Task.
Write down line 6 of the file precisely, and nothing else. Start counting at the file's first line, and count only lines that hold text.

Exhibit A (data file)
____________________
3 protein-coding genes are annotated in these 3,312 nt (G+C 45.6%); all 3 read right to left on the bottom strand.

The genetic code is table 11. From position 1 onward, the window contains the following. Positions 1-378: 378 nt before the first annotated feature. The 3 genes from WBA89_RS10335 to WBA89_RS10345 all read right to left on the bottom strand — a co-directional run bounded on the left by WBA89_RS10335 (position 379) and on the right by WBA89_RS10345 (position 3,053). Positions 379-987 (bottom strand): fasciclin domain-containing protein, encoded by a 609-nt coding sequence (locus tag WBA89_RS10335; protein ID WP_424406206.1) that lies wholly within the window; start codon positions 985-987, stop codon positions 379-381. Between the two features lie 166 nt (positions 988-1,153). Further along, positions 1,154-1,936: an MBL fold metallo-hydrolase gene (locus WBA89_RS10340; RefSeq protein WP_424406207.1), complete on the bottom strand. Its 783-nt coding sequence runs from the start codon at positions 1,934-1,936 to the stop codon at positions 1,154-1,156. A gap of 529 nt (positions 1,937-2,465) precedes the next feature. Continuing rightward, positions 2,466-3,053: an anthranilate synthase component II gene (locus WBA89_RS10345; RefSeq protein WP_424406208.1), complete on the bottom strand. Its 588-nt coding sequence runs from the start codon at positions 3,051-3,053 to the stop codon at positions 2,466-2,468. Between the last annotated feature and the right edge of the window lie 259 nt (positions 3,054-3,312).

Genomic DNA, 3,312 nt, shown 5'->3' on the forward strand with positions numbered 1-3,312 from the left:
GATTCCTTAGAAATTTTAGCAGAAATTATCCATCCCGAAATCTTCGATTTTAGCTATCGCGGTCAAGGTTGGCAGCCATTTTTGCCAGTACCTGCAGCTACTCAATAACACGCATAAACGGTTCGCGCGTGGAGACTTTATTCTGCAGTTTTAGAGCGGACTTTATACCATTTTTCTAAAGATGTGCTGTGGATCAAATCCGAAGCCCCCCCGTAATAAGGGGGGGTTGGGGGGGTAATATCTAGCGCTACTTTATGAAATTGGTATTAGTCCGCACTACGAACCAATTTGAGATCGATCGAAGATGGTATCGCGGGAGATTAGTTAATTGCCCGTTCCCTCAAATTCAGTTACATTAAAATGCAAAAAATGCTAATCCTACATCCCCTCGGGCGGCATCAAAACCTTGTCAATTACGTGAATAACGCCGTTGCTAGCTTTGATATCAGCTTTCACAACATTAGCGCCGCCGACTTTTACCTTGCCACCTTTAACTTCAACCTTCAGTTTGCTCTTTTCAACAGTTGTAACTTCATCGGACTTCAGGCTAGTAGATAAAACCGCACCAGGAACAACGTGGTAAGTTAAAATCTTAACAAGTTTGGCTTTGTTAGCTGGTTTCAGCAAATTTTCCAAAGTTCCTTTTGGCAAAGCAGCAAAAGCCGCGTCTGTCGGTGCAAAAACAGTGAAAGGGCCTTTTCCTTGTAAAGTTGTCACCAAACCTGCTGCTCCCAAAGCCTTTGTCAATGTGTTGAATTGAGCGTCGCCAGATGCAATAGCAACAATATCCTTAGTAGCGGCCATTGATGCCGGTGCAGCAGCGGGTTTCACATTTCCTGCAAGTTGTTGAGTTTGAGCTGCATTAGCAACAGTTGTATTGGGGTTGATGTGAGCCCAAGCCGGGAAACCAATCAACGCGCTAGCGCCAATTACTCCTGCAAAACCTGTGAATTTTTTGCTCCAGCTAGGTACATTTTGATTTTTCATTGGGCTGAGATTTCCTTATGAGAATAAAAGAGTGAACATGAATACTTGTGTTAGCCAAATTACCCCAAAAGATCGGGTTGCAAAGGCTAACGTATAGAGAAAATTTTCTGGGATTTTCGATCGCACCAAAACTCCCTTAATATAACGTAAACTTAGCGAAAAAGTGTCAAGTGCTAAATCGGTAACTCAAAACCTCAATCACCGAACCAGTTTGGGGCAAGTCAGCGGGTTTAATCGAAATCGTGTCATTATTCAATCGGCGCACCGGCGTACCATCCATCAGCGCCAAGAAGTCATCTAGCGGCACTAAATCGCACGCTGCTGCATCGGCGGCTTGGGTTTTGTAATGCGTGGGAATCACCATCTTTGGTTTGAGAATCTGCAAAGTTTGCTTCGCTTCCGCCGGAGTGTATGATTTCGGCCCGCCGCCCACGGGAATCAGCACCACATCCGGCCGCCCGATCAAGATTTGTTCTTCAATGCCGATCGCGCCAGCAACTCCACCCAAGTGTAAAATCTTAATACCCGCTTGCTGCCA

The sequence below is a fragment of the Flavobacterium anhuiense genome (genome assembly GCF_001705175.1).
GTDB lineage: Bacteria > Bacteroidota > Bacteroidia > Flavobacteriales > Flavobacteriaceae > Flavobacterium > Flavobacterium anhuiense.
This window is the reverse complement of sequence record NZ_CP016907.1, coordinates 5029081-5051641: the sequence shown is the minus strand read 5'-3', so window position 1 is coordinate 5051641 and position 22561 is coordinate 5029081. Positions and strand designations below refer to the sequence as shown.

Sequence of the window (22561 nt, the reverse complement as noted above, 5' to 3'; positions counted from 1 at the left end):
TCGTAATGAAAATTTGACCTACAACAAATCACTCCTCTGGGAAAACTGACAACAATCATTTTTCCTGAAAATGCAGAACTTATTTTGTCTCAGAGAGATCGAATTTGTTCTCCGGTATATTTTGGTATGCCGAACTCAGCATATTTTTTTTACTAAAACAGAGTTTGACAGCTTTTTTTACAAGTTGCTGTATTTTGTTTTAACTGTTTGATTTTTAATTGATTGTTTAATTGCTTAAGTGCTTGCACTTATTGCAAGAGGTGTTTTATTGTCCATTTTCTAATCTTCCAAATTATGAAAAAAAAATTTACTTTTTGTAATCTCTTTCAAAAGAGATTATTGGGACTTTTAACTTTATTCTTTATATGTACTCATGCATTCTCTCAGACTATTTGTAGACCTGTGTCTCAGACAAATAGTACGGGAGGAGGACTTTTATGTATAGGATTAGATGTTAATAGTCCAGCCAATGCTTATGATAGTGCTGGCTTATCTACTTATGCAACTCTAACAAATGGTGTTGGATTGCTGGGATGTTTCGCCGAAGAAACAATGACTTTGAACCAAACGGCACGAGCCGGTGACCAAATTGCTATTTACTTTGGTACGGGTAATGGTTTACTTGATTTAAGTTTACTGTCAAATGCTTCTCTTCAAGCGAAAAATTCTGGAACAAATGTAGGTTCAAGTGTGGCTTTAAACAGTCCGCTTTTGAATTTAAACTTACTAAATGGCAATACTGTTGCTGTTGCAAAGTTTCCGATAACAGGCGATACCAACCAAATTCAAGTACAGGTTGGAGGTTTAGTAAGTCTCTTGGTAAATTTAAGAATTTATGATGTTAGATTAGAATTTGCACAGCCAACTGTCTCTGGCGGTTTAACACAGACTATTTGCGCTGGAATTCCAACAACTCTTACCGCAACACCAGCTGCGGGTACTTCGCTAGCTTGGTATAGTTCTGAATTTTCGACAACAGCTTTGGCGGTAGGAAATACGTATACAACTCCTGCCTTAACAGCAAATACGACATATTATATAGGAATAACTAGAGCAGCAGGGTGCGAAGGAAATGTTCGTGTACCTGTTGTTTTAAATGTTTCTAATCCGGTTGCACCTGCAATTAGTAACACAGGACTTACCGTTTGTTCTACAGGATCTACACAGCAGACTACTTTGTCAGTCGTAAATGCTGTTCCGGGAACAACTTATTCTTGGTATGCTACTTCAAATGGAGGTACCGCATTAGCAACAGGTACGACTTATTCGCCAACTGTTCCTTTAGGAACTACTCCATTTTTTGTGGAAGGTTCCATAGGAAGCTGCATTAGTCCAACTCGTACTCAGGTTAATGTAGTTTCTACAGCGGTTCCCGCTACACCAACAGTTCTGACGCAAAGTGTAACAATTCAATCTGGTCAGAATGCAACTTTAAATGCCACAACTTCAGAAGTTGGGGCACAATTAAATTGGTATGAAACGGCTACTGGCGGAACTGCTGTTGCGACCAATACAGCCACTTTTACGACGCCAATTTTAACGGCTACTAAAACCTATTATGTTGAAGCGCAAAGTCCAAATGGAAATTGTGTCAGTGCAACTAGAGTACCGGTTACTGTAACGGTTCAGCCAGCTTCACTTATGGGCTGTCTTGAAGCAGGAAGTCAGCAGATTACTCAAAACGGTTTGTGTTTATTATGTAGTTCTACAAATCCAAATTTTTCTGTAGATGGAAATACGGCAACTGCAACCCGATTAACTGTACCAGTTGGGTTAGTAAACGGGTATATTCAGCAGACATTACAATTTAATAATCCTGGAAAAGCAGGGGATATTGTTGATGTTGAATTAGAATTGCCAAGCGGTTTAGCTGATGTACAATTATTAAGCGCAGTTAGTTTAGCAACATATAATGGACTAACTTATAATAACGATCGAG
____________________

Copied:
GTDB lineage: Bacteria > Bacteroidota > Bacteroidia > Flavobacteriales > Flavobacteriaceae > Flavobacterium > Flavobacterium anhuiense.